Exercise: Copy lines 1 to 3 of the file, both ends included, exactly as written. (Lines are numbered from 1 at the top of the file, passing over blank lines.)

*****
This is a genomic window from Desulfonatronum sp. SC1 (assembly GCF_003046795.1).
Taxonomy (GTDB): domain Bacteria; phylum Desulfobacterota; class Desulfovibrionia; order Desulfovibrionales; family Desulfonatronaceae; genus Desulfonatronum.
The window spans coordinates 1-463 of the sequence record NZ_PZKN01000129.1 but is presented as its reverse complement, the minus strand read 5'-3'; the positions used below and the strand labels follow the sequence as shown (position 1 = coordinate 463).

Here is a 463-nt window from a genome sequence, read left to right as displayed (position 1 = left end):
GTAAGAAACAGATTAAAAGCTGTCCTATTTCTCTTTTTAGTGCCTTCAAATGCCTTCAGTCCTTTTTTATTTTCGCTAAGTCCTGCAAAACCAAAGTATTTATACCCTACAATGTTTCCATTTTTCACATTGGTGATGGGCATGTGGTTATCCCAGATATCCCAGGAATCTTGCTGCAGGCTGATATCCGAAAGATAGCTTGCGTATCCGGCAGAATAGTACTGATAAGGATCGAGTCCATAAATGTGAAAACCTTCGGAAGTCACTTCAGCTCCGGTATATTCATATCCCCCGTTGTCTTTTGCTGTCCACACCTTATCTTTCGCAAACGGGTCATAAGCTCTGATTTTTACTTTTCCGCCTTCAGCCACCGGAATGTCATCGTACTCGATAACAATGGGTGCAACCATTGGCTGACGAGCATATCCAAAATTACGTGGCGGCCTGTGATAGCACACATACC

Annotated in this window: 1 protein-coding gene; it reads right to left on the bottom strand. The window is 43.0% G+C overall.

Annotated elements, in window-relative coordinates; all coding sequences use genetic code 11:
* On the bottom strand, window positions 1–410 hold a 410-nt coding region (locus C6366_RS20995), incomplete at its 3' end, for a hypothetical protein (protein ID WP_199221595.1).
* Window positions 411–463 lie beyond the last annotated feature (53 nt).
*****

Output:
This is a genomic window from Desulfonatronum sp. SC1 (assembly GCF_003046795.1).
Taxonomy (GTDB): domain Bacteria; phylum Desulfobacterota; class Desulfovibrionia; order Desulfovibrionales; family Desulfonatronaceae; genus Desulfonatronum.
The window spans coordinates 1-463 of the sequence record NZ_PZKN01000129.1 but is presented as its reverse complement, the minus strand read 5'-3'; the positions used below and the strand labels follow the sequence as shown (position 1 = coordinate 463).